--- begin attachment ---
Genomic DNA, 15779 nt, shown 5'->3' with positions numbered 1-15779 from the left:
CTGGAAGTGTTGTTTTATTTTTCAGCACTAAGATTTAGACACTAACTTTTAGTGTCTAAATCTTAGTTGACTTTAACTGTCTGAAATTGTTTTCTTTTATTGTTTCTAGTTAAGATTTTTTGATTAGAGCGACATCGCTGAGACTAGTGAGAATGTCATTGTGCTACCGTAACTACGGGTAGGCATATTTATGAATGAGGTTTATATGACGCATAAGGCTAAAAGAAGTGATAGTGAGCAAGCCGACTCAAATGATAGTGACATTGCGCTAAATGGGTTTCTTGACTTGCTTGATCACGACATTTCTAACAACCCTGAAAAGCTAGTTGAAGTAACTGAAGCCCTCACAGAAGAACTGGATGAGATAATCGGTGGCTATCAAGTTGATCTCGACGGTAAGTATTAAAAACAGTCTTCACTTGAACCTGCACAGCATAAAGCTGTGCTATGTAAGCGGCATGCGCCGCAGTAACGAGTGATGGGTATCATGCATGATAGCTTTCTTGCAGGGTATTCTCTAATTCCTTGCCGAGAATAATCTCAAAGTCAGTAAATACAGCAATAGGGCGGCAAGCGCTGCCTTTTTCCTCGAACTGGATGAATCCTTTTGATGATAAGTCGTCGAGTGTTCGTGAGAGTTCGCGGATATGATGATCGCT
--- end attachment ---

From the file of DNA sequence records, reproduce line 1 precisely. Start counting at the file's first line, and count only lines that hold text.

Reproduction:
Genomic DNA, 15779 nt, shown 5'->3' with positions numbered 1-15779 from the left: